SBK 2022 Review – Hard Core Handlebarring

SBK 2022 Review

SBK 2022, aka Superbike 2022, is the latest in an ever-growing stable of motorcycle racing games from Milestone. If you refer to our coverage for the 2021 installment of MotoGP 21 you can find the background of Milestone and their motorcycle racing game lineup. In our review of MotoGP 2022 the game earned the title of the Dark Souls of Milestone’s motorcycle racing games. Well, move over MotoGP 2022, there’s a new bike on the track.

SBK 2022 follows the template put forth by MotoGP. Milestone must have listened to feedback about how difficult the game is. There is a set of tutorials, which are vital for new players. These lessons are a very extensive set that covers everything from basics to highly advanced techniques. To complement the tutorials, there is an extensive array of riding aids. As with all such aids, they are a dual-edged proposition. They allow rookies to enjoy the game but they also remove much of the authentic feel of the experience. The sooner you can wean yourself away from it, the better. The one aid that has the biggest impact is for braking, so you should focus on honing that skill first.

Biking Dual Sense Style

I’ve already waxed eloquently, in previous motorbike sim reviews, about the boon the PS5 Dual Sense brings to motorcycling. Of all the racing sims, bike riding is the most difficult to simulate. It’s akin to riding a horse. This is clear when you look at the available control schemes. All are complex, and despite my best effort, I could not come up with a totally comfortable one. Not even with Milestone supporting full customization of the controller mappings. One additional bit of feedback that is useful is the use of haptics to inform you if you are in the right gear or not. If you let the RPMs go into the red too long, the controller will stutter. I don’t remember this happening in MotoGP 21, but it is a welcome addition.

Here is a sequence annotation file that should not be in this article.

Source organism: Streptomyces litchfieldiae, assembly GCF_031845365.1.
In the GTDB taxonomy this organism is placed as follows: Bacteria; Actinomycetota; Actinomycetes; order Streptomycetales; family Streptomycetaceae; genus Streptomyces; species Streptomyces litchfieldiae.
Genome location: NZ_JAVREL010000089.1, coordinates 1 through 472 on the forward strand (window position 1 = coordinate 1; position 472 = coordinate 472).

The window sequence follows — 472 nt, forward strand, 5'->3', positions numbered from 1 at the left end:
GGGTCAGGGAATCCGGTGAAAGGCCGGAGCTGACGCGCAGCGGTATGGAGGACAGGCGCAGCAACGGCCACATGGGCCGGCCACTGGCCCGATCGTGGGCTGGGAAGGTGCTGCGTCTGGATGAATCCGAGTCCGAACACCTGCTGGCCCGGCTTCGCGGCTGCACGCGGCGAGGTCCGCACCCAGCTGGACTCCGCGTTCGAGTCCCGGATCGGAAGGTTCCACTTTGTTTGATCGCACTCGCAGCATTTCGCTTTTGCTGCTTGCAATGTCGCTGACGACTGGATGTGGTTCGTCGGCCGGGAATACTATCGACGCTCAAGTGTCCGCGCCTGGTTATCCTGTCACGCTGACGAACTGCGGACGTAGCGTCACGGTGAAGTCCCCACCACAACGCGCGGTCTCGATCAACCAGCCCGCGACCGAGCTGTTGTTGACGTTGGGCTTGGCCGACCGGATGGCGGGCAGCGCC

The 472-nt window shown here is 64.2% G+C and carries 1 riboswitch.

When you crash, and you will crash, the game switches to a first-person view that recreates a tv camera perspective. The crashing is frustrating, but there is some levity watching your body roll away with the unintentionally hilarious ragdoll mechanics. Fortunately, a much-needed rewind option is available.

Turning to the in-race experience, mostly, it’s a great one. All the aforementioned bike riding aspects are excellent. You, your opponents, and your bikes all look great. They are all highly detailed and with the use of motion-blur really makes for a great sensation of speed. The actual track surface looks good too, but things became a tad sterile past the curbs. The stands and surrounding scenery are rather lifeless and static. A little activity off-track would yield big dividends on the immersion side.

A Lighter Cut and Paste

SBK 2022 is basically a cut-and-paste job of MotoGP 2022. So beyond the different skins for the bikes and rider, this feels too similar. As the third game released in the same year by Milestone, maybe they stretched themselves too thin. There hasn’t been a new Superbike game since their 2012 Superbike Generations.
The various expected modes are present: Career, Championship Seasons, Time Trials, and Quick Mode. However, what is missing in SBK 2022 is a historic mode – which MotoGP 22 has. This lack of content makes SBK 2022 feel hollow, especially without the rewards the Historic Mode gave players.

If you equate MotoGP to F1 Racing, then Superbikes are the street car version. What this means in terms of gameplay is the Superbikes are less maneuverable and responsive. So they feel clunky and less enjoyable to ride. With such a driving model, you have to be more precise with your driving. If you find MotoGP 21 tough, you ain’t seen nothing yet. To tie things up, SBK 2022 is a tougher and less content-rich game than MotoGP 22. Unless you are a die-hard fan of super bike racing, MotoGP 22 is the better choice for casual players.

*** PS5 code provided by the publisher ***

The Good

  • Excellent Dual Sense features
  • Solid set of tutorials
  • Miles of customization options

The Bad

  • Even tougher to drive than MotoGP 21
  • No historic content
  • Will appeal only to Superbike fans